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Bloom, Push, Crush, Flashlighting, etc...


Does anyone care to explain the difference between these and other picture anomalies for me?

or

Do you know of any good articles/links (with pictures would be great) to learn more about these and how/what settings to adjust to remedy the above mentioned anomalies?
 

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Quote:
Originally Posted by jah.volunteer /forum/post/18294528


Bloom, Push, Crush, Flashlighting, etc...


Does anyone care to explain the difference between these and other picture anomalies for me?

or

Do you know of any good articles/links (with pictures would be great) to learn more about these and how/what settings to adjust to remedy the above mentioned anomalies?

Both the Avia and DVE DVD/BR disc(s) go over all of these terms in great detail. And a lot more information.


You should consider picking one of them up. I'd probably lean towards the DVE disc myself; but both are good.
 

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Quote:
Originally Posted by jah.volunteer /forum/post/18294528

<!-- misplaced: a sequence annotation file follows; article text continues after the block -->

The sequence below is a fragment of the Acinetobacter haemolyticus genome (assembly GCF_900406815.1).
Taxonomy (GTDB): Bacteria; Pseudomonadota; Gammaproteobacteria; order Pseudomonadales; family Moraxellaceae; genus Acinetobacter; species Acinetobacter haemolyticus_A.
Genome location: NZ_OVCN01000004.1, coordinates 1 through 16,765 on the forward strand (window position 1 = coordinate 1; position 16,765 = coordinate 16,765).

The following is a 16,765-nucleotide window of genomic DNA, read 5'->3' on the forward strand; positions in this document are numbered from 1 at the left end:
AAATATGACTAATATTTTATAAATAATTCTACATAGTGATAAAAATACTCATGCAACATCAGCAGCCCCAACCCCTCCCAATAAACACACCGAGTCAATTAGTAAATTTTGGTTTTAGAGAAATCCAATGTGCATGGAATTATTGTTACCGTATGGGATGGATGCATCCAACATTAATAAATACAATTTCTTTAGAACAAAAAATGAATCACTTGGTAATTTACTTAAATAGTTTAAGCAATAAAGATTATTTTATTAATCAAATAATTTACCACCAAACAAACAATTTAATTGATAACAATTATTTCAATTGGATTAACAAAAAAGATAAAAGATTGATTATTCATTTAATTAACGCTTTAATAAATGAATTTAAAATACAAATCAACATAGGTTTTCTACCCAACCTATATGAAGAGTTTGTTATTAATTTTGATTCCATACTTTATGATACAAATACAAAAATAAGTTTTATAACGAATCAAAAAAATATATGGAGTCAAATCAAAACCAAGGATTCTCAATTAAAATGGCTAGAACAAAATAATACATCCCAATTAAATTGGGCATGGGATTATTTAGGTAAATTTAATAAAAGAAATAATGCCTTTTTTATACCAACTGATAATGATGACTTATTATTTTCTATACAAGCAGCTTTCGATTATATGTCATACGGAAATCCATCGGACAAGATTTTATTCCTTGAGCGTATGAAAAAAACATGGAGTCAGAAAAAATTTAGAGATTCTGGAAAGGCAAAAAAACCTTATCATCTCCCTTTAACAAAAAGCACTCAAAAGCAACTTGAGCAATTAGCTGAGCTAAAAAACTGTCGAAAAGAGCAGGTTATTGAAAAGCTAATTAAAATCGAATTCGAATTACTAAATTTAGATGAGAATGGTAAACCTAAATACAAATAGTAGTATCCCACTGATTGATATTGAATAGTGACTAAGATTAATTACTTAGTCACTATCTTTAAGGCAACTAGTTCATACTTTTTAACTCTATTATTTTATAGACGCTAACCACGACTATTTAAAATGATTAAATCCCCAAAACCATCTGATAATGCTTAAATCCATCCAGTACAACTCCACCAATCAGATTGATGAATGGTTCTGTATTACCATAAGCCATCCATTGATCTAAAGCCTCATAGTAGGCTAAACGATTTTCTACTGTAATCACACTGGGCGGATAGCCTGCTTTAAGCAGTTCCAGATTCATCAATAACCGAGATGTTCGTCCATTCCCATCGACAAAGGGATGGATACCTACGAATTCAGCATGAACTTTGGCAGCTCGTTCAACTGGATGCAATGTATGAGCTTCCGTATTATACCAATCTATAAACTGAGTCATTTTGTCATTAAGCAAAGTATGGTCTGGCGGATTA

Bloom, Push, Crush, Flashlighting, etc...


Does anyone care to explain the difference between these and other picture anomalies for me?

or

Do you know of any good articles/links (with pictures would be great) to learn more about these and how/what settings to adjust to remedy the above mentioned anomalies?

I will take a stab at it.


Bloom.


Typically this is associated with LED backlit LCD sets where a light object on a darker background will show a "Halo" of lighter area in the dark background around the lighter object. Normally caused by a zone controlled LED backight, where the zone is larger than the area needing higher ilumination.


Push.


Normally this term is associated with a color that the set will have with it's default settings. Sharps are famous for thier Red Push (things are just alittle more red than they should be) and Toshibas will allot of the time have a Green Push where things are tinted just a little bit green here and there.


These "Pushes" are easy to correct for during calibration.


Crush.


This is where you hear the term Black Crush. If the settings on your set are not optimal or it is just not a good set, in dark sceenes the set will loose all of the detail in areas that just look black. The same thing can happen for white if the settings are to bright. Again proper calibration helps this.


Flashlighting.


This is normally something that happens on LCDs only. Flashlights are areas on the screen that are lighter than the rest of the screen. This happens allot on the corners and edges when the backlight is not properly fitted to the screen.
 

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Quote:
Originally Posted by irfan /forum/post/18360378


i always thought bloom was for CRTs that have their contrast set too high.

Could be but I have seen the same effect on LCD sets with to much brightness or as some people have described LED backlit sets with halo effect.
 
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